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Cal's Review: Ironhide

Name: Ironhide
Allegiance: Autobots
Function: Indestructible Autobot Warrior


The Autobot army has never seen anyone tougher than Ironhide. Back in boot camp, the trainees considered it good fun to take their best shot at denting his armor. No one ever could. Now, on battlefields across the galaxy, Ironhide uses his ultra-hard armor and fighting skills to battle Decepticons wherever they appear.

Ironhide is one of the most prolific characters in the Transformers universe. Whether it’s the crusty security officer of his origins, the brash young warrior from Energon or the trigger-happy gun expert from the Movie line, you can count on Ironhide to stake his claim in each continuity. His role has been scaled back somewhat in the Animated series, as he is now a member of Rodimus Prime’s team and makes sporadic appearances throughout the show. Takara seem dissatisfied with this, having given Ironhide’s name to mainstay Bulkhead to take advantage of Ironhide’s Movie exposure and renamed Animated Ironhide as “Armorhide”. Confused? Well, I’m sure lots of Japanese G1 fans are. Either way, Ironhide/Armorhide harkens back to his G1 roots as a Southern, gung-ho minibus (of sorts). Oh, and guess what? He’s a remold of Ratchet! *Dull surprise*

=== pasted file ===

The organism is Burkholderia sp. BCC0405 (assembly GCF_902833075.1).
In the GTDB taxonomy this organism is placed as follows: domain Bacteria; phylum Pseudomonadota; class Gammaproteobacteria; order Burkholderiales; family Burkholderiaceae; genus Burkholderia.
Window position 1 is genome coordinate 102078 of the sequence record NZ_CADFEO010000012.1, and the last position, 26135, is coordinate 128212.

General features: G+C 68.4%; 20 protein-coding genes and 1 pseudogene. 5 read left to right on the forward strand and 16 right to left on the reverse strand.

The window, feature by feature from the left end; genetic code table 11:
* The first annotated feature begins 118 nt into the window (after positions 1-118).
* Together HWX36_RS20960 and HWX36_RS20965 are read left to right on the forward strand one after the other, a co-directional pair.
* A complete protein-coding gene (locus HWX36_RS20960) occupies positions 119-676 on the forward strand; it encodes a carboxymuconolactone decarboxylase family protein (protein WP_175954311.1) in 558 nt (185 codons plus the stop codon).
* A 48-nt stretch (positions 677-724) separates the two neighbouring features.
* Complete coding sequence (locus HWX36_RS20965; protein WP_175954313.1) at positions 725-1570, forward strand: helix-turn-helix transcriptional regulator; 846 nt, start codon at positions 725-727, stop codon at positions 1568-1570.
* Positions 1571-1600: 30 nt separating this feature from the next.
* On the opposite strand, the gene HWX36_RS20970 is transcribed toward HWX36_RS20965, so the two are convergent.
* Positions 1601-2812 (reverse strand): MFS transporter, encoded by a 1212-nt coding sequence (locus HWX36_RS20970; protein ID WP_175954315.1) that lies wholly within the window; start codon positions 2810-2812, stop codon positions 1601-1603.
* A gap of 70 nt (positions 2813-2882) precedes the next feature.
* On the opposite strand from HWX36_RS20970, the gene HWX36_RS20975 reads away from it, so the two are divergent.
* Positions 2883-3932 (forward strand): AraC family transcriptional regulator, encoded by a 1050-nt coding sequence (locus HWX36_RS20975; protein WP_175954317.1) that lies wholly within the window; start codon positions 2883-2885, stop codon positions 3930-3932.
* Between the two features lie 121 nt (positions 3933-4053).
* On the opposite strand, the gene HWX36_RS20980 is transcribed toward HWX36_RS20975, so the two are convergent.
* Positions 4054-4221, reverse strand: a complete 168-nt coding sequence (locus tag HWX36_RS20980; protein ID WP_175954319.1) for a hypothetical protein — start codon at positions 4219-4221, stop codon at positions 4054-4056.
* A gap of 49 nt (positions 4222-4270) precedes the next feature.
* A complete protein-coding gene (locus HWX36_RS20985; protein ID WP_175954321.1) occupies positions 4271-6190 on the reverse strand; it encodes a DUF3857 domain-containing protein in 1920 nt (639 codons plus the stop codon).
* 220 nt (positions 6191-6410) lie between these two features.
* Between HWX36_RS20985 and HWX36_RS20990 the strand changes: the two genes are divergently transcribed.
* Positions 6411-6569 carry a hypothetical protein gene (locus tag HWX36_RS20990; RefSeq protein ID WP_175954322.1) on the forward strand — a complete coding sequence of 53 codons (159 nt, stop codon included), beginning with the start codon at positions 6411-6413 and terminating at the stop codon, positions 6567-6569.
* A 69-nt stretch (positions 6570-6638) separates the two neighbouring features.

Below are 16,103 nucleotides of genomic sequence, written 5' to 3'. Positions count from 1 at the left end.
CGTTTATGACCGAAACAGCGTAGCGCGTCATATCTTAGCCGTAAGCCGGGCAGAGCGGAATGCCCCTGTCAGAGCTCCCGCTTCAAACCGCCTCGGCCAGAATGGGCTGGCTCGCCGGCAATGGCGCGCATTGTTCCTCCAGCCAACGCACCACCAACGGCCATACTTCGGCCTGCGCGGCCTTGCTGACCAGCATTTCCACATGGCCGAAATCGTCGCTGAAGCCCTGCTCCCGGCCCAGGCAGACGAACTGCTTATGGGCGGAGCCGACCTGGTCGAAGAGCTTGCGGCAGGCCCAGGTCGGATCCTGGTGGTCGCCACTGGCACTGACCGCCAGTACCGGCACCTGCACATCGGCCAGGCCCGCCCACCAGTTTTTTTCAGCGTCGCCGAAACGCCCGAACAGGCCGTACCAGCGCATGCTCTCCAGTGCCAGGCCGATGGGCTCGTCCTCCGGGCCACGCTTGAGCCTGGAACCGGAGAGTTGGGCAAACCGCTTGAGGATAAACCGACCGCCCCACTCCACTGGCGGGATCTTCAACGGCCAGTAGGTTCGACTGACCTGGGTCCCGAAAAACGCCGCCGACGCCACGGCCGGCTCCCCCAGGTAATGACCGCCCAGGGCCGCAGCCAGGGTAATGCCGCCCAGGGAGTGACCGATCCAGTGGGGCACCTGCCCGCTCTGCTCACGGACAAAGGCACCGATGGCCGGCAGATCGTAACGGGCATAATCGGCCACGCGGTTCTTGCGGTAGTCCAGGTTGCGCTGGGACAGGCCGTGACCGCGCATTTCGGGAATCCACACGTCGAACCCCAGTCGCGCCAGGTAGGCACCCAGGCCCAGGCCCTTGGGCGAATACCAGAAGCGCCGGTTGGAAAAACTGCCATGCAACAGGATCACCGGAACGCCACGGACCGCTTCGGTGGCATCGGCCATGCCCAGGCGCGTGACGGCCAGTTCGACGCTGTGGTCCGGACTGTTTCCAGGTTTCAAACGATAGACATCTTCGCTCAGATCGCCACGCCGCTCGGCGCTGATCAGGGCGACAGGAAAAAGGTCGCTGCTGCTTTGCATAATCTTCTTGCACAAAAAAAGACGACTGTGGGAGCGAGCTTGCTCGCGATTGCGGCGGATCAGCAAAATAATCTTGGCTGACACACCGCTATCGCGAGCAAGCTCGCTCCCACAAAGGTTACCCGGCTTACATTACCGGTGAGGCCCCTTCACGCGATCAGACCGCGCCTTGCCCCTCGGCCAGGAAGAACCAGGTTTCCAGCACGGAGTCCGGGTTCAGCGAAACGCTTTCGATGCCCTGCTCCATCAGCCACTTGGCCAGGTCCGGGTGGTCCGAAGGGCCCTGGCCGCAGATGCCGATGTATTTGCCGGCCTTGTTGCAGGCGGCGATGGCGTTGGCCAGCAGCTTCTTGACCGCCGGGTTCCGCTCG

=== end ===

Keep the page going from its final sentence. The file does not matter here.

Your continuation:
I’m not even sure what to call Ironhide’s alt mode to begin with. The back of the box describes it as a “Cybertronian Transport Truck”, but you can get away with anything by putting “Cybertronian” in front of an uncanny vehicle. A metal frame with asymmetric protrusions, gizmos, doodads and thingamabobs? It’s a... Cybertronian gyrocopter! Of course. Anyway, this truck thingy was apparently forged from the same protoform mold as Ratchet, and the only difference in this mode is that Ironhide is primarily a reddish orange colour. Like most of the characters in the series, his design spawned from the creativity of Derrick J. Wyatt, who seems to have an affinity for giving Cybertronian vehicles treads instead of wheels. It appears that for all their technological advancements, the Transformers do not seem to have mastered the sacred art of building roads. This unfortunate drawback means that Ironhide is left with four dinky wheels to make up for the fact that his treads don’t roll. I’m sure that some day toy engineering will allow for working treads, but the alternative until then is rather unpractical. Like Longarm, Ironhide’s treads are raised to give the vehicle more clearance underneath. The problem with this design is that the view from below is a little disillusioning. The cab section is completely hollow and Ironhide’s crotch sticks out in the most unnerving way.